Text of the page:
When one of the pupils in a late-1960s all-girls school suddenly drops dead, her best friend starts displaying the same symptoms, her classmates following suit. Are they sick? Cursed? Faking it? Or is it all in their heads? This bewitching exploration of teenaged sexuality provides no easy answers to these questions; however, for my part, I would actually have prefered it to be more ambiguous, as I felt the solution too heavily implied, perhaps due to the amount of coverage of Morley's research into mass hysteria. Still, if you've ever wondered what would happen if Girl, Interrupted met The Devils, this is the film for you. It's beautifully shot, edited, and sound designed, and the big revelation will leave you stunned.
A Royal Night Out (Julian Jarrold, 2015)
It's VE Day, and all of Britain has taken to the streets to celebrate. All, that is, except for the royal family. When Princesses Elizabeth and Margaret finally convince their father to let them go out incognito, it looks like they're in for a dull evening with some stuffy old courtiers, but then Margaret runs off, and it's up to Elizabeth, aided by an AWOL airman, to find her before she causes a scandal. A cute little film that would have perhaps been better suited to television, A Royal Night Out was filled with a lot more humour than I expected it to be. I had trouble, though, suspending disbelief for this mostly-made up tale (a recent Channel 4 documentary on the real royal night out suggests that their evening was far tamer); while Princess Margaret's characterisation was wholly believable, it was hard to imagine the Queen as a young princess.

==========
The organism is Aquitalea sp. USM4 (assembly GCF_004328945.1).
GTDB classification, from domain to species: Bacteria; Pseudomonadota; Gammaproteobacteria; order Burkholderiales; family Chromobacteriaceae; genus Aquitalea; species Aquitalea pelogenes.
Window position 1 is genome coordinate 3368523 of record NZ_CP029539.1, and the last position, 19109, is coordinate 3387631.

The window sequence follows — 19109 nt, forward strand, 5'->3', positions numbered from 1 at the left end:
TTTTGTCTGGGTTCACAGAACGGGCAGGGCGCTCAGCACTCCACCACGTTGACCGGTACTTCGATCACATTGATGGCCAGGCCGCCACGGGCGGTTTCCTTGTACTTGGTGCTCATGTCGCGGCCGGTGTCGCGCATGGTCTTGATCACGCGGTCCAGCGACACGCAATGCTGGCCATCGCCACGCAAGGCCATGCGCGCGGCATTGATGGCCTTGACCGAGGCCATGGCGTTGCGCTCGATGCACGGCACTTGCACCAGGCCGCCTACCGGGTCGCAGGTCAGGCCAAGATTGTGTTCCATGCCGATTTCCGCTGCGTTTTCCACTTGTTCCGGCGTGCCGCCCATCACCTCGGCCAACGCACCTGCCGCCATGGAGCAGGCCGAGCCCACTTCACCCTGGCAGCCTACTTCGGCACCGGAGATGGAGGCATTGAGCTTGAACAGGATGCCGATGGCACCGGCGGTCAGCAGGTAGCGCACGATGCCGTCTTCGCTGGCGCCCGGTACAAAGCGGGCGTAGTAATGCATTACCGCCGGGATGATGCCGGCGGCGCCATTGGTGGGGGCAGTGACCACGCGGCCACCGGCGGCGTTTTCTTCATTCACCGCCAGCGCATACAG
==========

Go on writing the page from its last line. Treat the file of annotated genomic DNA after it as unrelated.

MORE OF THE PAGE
When Furiosa, one of the Citadel's most respected tanker drivers, helps the warlord's favourite "brides" run away, it provides the perfect opportunity for Max to escape. Circumstances bring them together, and Max and Furiosa team up to race across the desert and bring the girls to safety. A pace that never lets up, strong characterisation, and the effects--mostly done practically, not by CGI--look AMAZING. You could level the criticism that, for a Mad Max movie, it really isn't about Mad Max, and so why didn't Miller just make a post-apolcalyptic movie about freeing sex slaves? However, Fury Road delivers a message about female empowerment and liberation that really shouldn't be causing all the controversy it has (Empowered women in an action movie?? Oh, the humanity!). But don't worry, meninists, there are so many explosions you'll hardly notice the feminism. It will just seep into your tiny little brains while you're watching shit blow up, and, who knows, in a few hours time you might actually feel like treating women a little bit more like actual human beings.